Sergei Prokofiev was a pianist and composer, born in Sontsovka (present-day Ukraine) in 1891. Naturally gifted, he began composing at an early age, and by 11 years old, he had already written two operas and a series of small piano pieces that he endearingly called his “little puppies.” His composition style became more complex over time, using unconventional time signatures and key changes.
His formal musical education began under the tutelage of Reinhold Glière. At 13, he began his studies at the Conservatory in St Petersburg. Upon completing his studies at the Conservatory, he won first prize (the Rubinstein Prize) with his first piano concerto, although the decision was not unanimous. While celebrated by some critics for being modern and avant-garde, Prokofiev’s compositions were not enjoyed by all. After completing his studies, Sergei Prokofiev traveled to London, where he met Diaghilev of the Ballet Russes, and Igor Stravinsky, who was writing ballet music for Diaghilev at the time. Stravinsky’s Rite of Spring made a particular impact on Prokofiev, notably in his compositions. The young composer wrote the opera The Gambler, based on a novel by Alekseï Alekseïevitch Broussilov, but the orchestra and singers struggled to understand the music, and refused to perform it. Prokofiev wrote his First Symphony, also known as the Classical Symphony, which resembles music from the Classical period, such as the works by Joseph Haydn. This work became internationally acclaimed and is still a very popular symphony today.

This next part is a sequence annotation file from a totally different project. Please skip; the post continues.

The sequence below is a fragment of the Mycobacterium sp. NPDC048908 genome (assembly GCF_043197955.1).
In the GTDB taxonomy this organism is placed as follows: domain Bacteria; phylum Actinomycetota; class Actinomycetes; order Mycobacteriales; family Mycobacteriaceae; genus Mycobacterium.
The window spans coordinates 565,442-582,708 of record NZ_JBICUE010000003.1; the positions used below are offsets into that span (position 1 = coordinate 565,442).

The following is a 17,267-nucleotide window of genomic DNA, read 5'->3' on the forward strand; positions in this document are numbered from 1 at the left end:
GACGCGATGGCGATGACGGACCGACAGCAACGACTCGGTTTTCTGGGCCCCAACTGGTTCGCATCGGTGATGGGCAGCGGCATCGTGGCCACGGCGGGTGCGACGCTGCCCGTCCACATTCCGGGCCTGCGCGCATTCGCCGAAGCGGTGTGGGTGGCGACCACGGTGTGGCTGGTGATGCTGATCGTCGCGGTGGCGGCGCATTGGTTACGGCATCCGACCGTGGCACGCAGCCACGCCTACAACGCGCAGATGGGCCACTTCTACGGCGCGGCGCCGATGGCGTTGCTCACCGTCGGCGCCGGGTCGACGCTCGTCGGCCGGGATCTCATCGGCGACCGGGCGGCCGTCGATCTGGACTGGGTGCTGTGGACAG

After living in New York for a few years to escape the chaos ensuing back home in Russia, Prokofiev eventually returned to Western Europe, proposing a ballet to Diaghilev in Paris. His ballet, now known as the Scythian Suite was not well received by Diaghilev. He wrote another ballet, The Tale of the Buffoon as well as his Third Piano Concerto, which were very popular, especially the latter.
Despite Prokofiev’s successful reputation in Western Europe, he returned to the Soviet Union after being beckoned by some of his contemporaries. Life was not easy for artists at the time. In spite of this, Prokofiev managed to write many of his major works during the Second World War, including but not limited to War and Peace (based on the novel by Tolstoy), Betrothal in a Monastery, and more.
Sergei Prokofiev died on March 5, 1953, of a brain hemorrhage. Due to the fact that Josef Stalin died on the same day, Prokofiev’s death was barely mentioned and went largely unnoticed in the media.